- The Washington Times - Saturday, December 1, 2001

MIAMI Any conversation about the worst team in the NBA these days must now include the once-mighty Miami Heat.
The Heat still can't shoot, something they haven't been able to do ever since Pat Riley took over as coach, but now they don't do anything else well either. That's part of the reason the Wizards, Miami's perpetual whipping boys over the years, shut them down in the fourth quarter on the way to an 84-75 victory last night at AmericanAirlines Arena.
Before the game, Wizards coach Doug Collins wondered aloud which Washington team would show up, the one that couldn't throw a ball in the ocean and shot 33 percent from the field in a loss at Cleveland, or the one that followed with a nice victory on the road at Philadelphia.
The Wizards were probably somewhere in between, but they were perhaps at their defensive best in the fourth quarter. That's when they held the Heat to 3-for-21 shooting from the field.
Michael Jordan led the Wizards with 22 points, including eight in the fourth quarter. Jordan also grabbed seven rebounds and handed out five assists.
"It feels good," said Jordan, satisfied that the Wizards have won three of their last four games and did not let down against a bad team. "It was a good effort by everybody. [Richard Hamilton] played extremely well. Our small unit came in and gave us a lot of energy. Pat [Riley, Heat coach] went small. and Doug matched him."
Collins went with Jordan at power forward and he scored eight points in the fourth quarter. Collins had him on the floor with Hamilton, Tyronn Lue, Christian Laettner and Hubert Davis. Collins went with the lineup because the Heat chose to double-team Jordan and he wanted to be able to space the floor out against Miami to get open shots.
The Wizards' starting backcourt of Hamilton and Chris Whitney both had good games. Hamilton scored 19 points. and Whitney added 14. Forward Laettner scored nine points and grabbed a team-high eight rebounds.
Laettner also did a good job defensively on Miami center Alonzo Mourning, who struggled for most of the night and finished with just four points and eight rebounds.
LaPhonso Ellis led the Heat with 24 points. Eddie Jones added 13 points but scored just three in the second half. Point guard Anthony Carter had 11 points and five assists. Otherwise Miami was pathetic, scoring just 26 points in the second half.
Both Jordan and Collins indicated that Laettner's defense on Mourning was crucial. Held scoreless and without a rebound in the first half, Mourning finished with four points, eight rebounds and one blocked shot.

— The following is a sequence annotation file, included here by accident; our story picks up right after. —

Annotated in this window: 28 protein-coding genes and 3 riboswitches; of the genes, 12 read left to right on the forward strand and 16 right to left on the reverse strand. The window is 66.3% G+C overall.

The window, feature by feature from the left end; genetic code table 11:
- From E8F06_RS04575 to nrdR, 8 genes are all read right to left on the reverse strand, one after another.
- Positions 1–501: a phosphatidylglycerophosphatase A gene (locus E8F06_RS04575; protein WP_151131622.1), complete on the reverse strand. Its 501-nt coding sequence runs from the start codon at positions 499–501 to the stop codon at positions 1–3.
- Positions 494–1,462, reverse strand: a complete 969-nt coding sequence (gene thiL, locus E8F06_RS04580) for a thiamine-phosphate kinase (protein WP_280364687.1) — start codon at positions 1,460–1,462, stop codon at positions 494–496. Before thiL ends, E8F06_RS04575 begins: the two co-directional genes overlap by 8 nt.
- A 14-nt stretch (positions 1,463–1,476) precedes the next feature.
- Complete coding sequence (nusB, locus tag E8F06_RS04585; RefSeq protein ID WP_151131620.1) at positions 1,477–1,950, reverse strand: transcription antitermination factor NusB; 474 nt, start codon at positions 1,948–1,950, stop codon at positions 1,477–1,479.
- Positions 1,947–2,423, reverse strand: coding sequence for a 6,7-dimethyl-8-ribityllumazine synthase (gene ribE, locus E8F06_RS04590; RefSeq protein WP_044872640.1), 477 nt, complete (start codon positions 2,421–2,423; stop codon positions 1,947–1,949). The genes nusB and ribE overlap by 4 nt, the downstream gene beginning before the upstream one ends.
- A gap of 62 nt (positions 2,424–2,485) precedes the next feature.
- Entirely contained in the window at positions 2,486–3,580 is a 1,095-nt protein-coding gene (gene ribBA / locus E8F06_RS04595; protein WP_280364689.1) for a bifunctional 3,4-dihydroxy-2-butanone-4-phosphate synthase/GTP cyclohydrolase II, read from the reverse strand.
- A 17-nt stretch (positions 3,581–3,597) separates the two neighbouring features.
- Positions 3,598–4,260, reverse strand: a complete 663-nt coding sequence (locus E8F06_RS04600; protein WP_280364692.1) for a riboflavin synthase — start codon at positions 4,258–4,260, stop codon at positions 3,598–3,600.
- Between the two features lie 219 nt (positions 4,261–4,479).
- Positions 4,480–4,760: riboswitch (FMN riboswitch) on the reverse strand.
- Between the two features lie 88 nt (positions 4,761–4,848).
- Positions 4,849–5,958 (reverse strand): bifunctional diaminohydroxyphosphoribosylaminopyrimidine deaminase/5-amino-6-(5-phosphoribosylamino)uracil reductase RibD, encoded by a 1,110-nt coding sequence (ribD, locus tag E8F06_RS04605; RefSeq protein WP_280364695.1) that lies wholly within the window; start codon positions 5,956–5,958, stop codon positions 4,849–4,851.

"Christian did a good job in making sure that Alonzo didn't get low post-up position," Jordan said. "So we didn't feel like we had to double-team. We were able to stay home with our guys, and when we had to double-team we rotated, I helped out on the boards, and the next thing you know we were able to get some shots."
The victory gave the Wizards their second two-game winning streak of the season and ended an 11-game losing streak to the Heat. It also extended the Heat's losing streak to 11 games, their longest since 1990.
The 6-9 Ellis was matched against Jordan for much of the first half, but surprisingly he had most of his success from long range. Not known as a great jump shooter, Ellis knocked down three of the Heat's four 3-pointers in the half.
Miami continued to play well early in the second half when it took its biggest lead of the game, 56-43 on a 7-0 run. But with Whitney picking up the scoring slack, Washington got right back in the game on an 11-0 run.
And after outscoring the Heat 23-17 with Jordan going scoreless in the quarter, the Wizards positioned themselves perfectly to win the game, tying the score 66-66 going into the fourth quarter.
The Wizards went ahead for good, 72-70, when Hamilton nailed a 14-foot jumper. The Heat didn't help themselves at all the rest of the way. After Carter hit a running finger roll with 9:28 left in the fourth, Miami did not score another field goal until Jones hit his one basket of the second half a 3-pointer with 1:12 left in the game.
"We were [leading] 56-43 in the third quarter because we made some shots at the beginning of the quarter," Riley said. "Then we got outscored 41-19. Our defense just caved. … You just can't keep guarding, and guarding, and guarding, and guarding and never get any sugar at the other end. It just deflates everything."

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